William Vanstone wrote a book, now out of print, that included an interesting chapter called “The Phenomenology of Love.” All human beings, he says—even people who from childhood were deprived of love—know the difference between false and true love, fake and authentic love.
Here’s the difference, Vanstone says. In false love your aim is to use the other person to fulfill your happiness. Your love is conditional: You give it only as long as the person is affirming you and meeting your needs. And it’s nonvulnerable: You hold back so that you can cut your losses if necessary.
But in true love, your aim is to spend yourself and use yourself for the happiness of the other, because your greatest joy is that person’s joy. Therefore your affection is unconditional: You give it regardless of whether your loved one is meeting your needs. And it’s radically vulnerable: You spend everything, hold nothing back, give it all away.
Then Vanstone says, surprisingly, that our real problem is that nobody is actually fully capable of giving true love. We want it desperately, but we can’t give it. He doesn’t say we can’t give any kind of real love at all, but he’s saying that nobody is fully capable of true love.
All of our love is somewhat fake. How so? Because we need to be loved like we need air and water. We can’t live without love. That means there’s a certain mercenary quality to our relationships. We look for people whose love would really affirm us. We invest our love only where we know we’ll get a good return. Of course when we do that, our love is conditional and nonvulnerable, because we’re not loving the person simply for himself or herself; we’re loving the person partly for the love we’re getting.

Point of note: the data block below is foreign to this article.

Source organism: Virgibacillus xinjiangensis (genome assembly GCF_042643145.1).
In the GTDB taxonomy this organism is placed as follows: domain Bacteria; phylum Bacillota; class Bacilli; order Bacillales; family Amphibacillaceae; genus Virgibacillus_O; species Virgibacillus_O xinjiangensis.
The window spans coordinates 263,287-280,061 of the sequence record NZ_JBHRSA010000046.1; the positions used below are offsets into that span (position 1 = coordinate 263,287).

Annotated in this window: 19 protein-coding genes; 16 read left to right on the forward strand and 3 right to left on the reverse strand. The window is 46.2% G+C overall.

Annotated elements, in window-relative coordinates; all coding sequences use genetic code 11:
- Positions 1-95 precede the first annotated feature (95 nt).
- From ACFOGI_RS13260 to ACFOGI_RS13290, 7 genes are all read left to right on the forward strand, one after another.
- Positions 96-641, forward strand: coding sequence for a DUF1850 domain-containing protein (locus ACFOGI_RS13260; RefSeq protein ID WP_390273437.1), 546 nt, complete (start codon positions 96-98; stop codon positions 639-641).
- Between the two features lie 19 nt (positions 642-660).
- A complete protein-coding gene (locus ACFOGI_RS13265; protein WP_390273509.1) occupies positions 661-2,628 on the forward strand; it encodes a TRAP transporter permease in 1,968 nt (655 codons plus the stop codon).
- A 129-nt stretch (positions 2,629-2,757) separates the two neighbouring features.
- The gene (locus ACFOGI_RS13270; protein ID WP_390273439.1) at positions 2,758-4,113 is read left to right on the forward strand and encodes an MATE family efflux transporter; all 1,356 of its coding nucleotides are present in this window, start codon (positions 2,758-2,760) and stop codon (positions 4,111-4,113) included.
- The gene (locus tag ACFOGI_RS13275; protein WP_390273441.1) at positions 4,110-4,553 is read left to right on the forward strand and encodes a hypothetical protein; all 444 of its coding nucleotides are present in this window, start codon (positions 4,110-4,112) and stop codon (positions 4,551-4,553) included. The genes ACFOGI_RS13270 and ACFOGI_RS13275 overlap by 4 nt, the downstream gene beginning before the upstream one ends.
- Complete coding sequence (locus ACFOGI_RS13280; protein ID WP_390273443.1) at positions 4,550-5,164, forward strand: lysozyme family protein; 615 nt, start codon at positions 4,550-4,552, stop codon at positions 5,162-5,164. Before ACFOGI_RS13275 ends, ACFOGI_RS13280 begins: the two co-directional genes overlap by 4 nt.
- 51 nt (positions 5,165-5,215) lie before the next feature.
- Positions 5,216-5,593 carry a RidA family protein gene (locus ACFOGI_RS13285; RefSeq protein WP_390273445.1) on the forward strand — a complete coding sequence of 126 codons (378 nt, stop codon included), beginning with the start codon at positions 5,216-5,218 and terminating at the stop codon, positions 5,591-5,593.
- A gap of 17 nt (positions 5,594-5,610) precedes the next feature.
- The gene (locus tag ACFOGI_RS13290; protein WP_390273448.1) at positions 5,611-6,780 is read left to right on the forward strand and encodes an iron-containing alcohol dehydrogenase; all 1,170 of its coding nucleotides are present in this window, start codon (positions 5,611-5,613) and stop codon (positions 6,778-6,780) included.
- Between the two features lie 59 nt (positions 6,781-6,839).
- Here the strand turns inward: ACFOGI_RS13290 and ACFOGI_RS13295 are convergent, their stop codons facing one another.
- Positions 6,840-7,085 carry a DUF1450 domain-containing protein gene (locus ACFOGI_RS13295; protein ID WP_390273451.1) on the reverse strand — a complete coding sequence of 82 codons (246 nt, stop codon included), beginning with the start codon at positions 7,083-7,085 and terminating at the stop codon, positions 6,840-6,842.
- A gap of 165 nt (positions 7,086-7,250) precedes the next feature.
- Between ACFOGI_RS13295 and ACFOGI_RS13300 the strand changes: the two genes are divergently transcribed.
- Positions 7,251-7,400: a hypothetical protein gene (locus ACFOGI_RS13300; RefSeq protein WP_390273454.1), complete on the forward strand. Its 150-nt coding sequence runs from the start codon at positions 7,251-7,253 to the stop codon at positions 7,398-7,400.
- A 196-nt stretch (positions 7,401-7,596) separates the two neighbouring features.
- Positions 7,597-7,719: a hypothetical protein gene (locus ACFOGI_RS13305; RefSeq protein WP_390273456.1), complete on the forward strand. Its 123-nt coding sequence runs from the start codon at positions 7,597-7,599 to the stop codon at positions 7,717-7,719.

Obviously there are healthy people and unhealthy people; some are more able to love than others. But at the core Vanstone is right: Nobody can give anyone else the kind or amount of love they’re starved for. In the end we’re all alike, groping for true love and incapable of fully giving it. What we need is someone to love us who doesn’t need us at all. Someone who loves us radically, unconditionally, vulnerably.
Someone who loves us just for our sake. If we received that kind of love, that would so assure us of our value, it would so fill us up, that maybe we could start to give love like that too. Who can give love with no need? Jesus.
Keller, Timothy. Jesus the King: Understanding the Life and Death of the Son of God (pp. 106-107). Penguin Publishing Group. Kindle Edition.